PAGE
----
Career Definition for a Motorcycle Service Technician
Motorcycle service technicians are specifically trained to use computer diagnostic equipment to assess operating malfunctions on small engine vehicles. Then, using their mechanical know-how, they repair motorcycle brakes and clutches, transmissions, engines, and other operating systems. Motorcycle service technicians may also explain diagnostic test results to customers while giving them cost estimates for repairs.
|Education||High school diploma to start, followed by special classes and certification|
|Job Skills||Customer service, communication skills, diagnostics|
|Median Salary (2017)||$35,680* (for motorcycle mechanics)|
|Job Growth (2016-2026)||0%* (for motorcycle mechanics)|
Source: *U.S. Bureau of Labor Statistics
A high school diploma and motorcycle repair training can be the beginning of a career as a motorcycle service technician. Taking mechanical shop classes in high school and certification from a vocational motorcycle mechanics course are recommended for employment in this field. The time to complete a training program depends on the number of classes required by said program. Also, some courses offer additional classes on topics such as how to repair specific makes and models, which can extend the length of the course. Hands-on training classes on how to use diagnostic equipment, general maintenance, safety checks, and engine repair are often included in a motorcycle repair course.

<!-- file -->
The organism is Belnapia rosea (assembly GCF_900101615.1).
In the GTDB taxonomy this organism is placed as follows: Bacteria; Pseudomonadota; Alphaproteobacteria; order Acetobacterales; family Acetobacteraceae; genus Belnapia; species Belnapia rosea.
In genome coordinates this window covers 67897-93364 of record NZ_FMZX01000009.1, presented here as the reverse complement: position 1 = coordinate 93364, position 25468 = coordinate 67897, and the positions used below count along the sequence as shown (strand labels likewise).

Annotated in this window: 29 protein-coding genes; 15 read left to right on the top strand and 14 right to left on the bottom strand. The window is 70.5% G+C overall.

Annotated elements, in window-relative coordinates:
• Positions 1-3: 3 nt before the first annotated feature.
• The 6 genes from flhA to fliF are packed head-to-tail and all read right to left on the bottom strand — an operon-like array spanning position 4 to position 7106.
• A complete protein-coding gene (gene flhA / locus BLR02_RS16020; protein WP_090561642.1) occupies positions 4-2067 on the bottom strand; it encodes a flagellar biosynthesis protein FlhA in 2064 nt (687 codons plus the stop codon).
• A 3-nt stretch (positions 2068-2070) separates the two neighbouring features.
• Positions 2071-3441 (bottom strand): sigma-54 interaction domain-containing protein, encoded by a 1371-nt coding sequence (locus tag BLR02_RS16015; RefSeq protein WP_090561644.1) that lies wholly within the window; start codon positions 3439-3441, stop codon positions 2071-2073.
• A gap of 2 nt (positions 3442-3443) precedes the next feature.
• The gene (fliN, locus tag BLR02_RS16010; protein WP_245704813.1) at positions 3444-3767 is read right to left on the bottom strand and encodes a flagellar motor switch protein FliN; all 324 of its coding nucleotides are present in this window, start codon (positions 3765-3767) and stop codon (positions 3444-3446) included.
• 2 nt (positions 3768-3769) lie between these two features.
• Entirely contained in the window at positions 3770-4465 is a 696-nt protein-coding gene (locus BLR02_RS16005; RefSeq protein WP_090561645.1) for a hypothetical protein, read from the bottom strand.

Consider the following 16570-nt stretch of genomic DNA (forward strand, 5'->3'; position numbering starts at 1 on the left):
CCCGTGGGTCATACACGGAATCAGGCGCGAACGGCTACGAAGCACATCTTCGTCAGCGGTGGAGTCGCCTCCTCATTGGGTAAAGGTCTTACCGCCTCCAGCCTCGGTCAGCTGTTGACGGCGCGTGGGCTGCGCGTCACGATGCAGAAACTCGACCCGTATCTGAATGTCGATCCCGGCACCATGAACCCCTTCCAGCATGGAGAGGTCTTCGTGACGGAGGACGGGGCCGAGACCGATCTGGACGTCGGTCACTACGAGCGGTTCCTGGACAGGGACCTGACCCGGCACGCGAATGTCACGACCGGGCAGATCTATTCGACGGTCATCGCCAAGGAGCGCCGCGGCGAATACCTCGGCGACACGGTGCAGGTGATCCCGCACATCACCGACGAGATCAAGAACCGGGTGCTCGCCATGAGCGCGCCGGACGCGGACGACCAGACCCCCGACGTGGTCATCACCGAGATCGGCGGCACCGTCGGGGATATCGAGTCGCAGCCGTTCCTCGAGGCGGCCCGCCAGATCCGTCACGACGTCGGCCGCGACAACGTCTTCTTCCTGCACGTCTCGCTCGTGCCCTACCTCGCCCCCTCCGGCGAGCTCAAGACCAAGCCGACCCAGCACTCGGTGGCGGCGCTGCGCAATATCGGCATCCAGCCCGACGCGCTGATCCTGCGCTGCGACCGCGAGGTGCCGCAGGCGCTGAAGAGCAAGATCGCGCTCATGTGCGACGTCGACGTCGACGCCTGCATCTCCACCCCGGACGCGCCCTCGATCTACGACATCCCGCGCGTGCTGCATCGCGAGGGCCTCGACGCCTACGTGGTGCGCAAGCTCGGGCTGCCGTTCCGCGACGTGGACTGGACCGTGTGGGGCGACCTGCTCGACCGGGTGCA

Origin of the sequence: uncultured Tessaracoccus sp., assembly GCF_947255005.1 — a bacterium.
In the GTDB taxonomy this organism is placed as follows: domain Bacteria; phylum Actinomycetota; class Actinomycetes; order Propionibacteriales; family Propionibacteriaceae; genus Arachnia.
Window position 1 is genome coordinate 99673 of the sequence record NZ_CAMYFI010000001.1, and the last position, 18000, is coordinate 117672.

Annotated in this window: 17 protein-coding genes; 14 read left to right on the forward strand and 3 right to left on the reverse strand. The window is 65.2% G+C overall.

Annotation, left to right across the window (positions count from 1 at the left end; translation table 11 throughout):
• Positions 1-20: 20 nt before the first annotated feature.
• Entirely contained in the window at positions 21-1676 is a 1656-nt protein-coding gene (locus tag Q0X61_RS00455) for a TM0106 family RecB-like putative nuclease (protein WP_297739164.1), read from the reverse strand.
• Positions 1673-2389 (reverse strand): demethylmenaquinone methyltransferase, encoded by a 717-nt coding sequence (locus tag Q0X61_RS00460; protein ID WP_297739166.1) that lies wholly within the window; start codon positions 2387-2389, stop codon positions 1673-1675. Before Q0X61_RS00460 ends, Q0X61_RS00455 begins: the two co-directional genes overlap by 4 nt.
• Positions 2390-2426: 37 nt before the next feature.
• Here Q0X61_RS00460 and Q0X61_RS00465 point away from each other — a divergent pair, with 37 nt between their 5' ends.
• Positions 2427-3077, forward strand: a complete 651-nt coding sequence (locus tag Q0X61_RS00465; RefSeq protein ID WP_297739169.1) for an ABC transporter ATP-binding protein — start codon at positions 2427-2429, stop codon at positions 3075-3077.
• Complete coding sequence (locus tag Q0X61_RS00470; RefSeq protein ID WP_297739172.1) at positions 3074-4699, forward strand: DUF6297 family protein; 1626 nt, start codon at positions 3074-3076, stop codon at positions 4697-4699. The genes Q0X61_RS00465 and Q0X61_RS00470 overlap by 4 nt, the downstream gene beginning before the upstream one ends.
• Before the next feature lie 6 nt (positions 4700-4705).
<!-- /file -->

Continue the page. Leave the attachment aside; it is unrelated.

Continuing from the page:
Working with clients requires good customer service and communication skills. In addition, motorcycle service technicians must have computer skills to operate technical diagnostic equipment.
Economic and Career Outlook
The U.S. Bureau of Labor Statistics (BLS) reported in May 2017 that motorcycle service technicians earned a median salary of $35,680. The number of motorcycles being purchased as hobby vehicles is on the rise and is creating job growth for technicians and mechanics. In areas of the country where motorcycle use is seasonal, motorcycle service technicians may find work opportunities repairing winter sport vehicles. The BLS also projected 0% growth for jobs in the field for 2016-2026.
Alternate Career Options
Listed below are some alternatives in the field of maintenance and repair:
Automotive Service Technician and Mechanic
Individuals who want to learn to service a wider variety of vehicles by repairing and inspecting light trucks and cars might be interested in this occupation. Most employers prefer to hire those with formal training. The BLS projected average employment growth of 6%, from 2016-2026, for these techs and mechanics. The BLS also reported an annual median wage of $39,550 in 2017 for this occupation.
Home Appliance Repairer
Instead of working on vehicles, some repairers might prefer to install and repair home appliances such as washers and dryers or refrigerators. Technical training is available, although many learn their skills while on the job. A job decline of 4% was projected by the BLS from 2016-2026. In 2017, home appliance repairers earned an annual median salary of $38,160, the BLS said.